This is a reworked image of a World War I poster depicting a public health nurse on horseback, presumably traveling to meet her patients and nursing colleagues in person. I have layered a digital map showing unequal distributions of pollution into the background. The map was produced using a tool for exposing environmental justice developed by the U.S. Environmental Protection Agency (EPA). These tools are the focus of a recent research article that encourages contemporary public health nurses to make use of these tools so that they “can educate community members about reducing their personal exposures to the pollutants” (Amiri & Zhao 2019: 419). With this mashed up image, I draw attention both to how public health nursing has changed (in part because of new communications technologies) and to ways it remains focused on individual health and care. Though digital mapping makes it clear that environmental ill health is a social problem (unevenly distributed), nursing discourse still casts the remedy in individual terms. In an interesting, less straightforward turn, the article also encourages nurses to become proficient making environmental justice maps themselves -- since recent EPA cutbacks and questionable data quality heighten the possible of misrepresentations in preconfigured maps. Nurses as individual experts thus bear the burden of corrected a corrupt political apparatus. The individualization of responsibility is thus happening in many guises.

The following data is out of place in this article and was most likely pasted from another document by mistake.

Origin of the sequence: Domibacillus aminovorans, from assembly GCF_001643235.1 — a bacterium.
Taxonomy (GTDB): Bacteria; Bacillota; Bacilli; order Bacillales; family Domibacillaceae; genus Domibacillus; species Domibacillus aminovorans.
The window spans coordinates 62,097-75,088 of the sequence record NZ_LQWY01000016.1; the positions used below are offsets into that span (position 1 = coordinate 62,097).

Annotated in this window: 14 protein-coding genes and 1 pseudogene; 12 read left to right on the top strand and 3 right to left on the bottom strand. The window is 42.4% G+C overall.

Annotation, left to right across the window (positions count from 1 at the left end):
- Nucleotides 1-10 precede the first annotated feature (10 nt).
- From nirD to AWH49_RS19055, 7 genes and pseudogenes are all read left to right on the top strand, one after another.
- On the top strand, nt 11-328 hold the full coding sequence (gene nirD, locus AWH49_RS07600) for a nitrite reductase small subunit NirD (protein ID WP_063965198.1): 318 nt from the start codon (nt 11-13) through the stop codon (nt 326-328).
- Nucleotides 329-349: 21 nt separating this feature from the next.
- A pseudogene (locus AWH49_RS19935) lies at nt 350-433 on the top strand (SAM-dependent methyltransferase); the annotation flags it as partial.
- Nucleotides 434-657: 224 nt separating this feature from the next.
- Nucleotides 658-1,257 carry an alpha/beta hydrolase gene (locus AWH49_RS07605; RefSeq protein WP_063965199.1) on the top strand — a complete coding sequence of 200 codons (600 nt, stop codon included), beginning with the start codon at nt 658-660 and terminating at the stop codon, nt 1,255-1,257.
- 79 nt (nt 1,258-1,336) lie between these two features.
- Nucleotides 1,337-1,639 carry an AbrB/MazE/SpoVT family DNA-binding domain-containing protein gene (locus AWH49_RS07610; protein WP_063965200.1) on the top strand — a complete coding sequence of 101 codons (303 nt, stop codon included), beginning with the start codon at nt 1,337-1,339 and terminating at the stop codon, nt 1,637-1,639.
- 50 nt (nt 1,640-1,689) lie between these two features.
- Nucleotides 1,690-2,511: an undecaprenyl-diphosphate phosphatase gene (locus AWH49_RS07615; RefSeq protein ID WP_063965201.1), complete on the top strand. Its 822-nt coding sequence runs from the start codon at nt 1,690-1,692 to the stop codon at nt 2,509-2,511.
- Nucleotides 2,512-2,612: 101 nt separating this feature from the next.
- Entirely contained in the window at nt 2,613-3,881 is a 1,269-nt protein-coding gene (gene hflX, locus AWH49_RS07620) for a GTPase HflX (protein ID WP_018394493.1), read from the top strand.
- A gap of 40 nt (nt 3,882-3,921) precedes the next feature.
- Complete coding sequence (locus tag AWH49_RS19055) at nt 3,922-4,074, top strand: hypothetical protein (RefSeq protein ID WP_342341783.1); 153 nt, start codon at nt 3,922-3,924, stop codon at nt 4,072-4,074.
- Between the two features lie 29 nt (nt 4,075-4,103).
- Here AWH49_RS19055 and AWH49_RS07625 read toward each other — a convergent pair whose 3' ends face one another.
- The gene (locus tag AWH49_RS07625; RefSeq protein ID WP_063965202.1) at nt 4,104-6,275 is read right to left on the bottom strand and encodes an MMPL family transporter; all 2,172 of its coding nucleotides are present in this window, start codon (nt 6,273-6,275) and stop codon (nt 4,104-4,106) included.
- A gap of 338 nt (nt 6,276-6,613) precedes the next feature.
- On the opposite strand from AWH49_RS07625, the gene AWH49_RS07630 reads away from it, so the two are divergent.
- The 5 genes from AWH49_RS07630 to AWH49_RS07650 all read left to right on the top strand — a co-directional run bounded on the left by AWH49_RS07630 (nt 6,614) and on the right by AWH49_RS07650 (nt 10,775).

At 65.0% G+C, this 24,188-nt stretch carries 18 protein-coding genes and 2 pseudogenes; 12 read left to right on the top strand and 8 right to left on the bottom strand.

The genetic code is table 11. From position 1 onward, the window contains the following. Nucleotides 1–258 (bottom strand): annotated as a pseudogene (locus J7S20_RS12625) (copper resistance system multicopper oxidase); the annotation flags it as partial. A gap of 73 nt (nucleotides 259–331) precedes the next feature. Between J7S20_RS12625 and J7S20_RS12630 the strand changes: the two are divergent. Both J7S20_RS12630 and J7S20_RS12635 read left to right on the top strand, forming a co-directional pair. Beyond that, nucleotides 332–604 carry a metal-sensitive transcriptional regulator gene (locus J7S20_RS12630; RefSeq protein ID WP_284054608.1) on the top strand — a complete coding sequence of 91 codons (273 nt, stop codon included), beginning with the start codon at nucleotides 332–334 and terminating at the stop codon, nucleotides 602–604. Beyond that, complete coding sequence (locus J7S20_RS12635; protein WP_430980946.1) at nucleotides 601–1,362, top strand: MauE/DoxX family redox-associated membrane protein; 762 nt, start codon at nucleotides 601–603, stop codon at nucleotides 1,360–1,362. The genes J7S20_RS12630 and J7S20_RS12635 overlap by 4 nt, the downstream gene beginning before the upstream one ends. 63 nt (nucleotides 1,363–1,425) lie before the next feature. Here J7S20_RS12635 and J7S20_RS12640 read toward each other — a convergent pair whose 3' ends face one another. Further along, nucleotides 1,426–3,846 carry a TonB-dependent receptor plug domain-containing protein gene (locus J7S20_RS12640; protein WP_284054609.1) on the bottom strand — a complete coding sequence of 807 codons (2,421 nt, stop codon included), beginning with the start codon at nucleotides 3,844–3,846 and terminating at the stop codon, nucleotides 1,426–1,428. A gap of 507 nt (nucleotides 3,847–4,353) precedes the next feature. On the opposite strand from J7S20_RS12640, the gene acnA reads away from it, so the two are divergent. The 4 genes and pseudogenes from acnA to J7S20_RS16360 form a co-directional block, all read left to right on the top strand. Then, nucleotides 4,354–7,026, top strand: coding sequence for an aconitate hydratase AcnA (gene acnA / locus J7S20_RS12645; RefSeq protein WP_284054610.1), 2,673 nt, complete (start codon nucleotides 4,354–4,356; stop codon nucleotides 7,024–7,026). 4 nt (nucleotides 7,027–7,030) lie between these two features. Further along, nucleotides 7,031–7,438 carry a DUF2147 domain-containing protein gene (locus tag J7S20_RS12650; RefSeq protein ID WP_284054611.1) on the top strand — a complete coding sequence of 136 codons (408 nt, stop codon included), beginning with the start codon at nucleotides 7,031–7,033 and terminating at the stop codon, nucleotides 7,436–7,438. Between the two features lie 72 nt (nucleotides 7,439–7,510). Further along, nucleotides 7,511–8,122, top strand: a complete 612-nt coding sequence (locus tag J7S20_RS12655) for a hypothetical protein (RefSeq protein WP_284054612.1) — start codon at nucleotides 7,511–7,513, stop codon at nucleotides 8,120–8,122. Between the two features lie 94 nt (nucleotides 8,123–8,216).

This image collage is used to convey how a particular community of practice (public health nursing) has changed over time, partly through changes in supporting technologies. It also conveys how progressive discourses can remain tethered to entrenched assumptions even when enabled by new technologies and visualization capabilities.
Amiri, A. and Zhao, S. 2019. "Environmental justice screening tools: Implications for nursing. Public Health Nursing." https://doi.org/10.1111/phn.12593.
Gordon, G. n.d. "The Public Health Nurse She answers humanity's call : Your Red Cross membership makes her work possible." Library of Congress. https://picryl.com/media/the-public-health-nurse-she-answers-humanitys-c...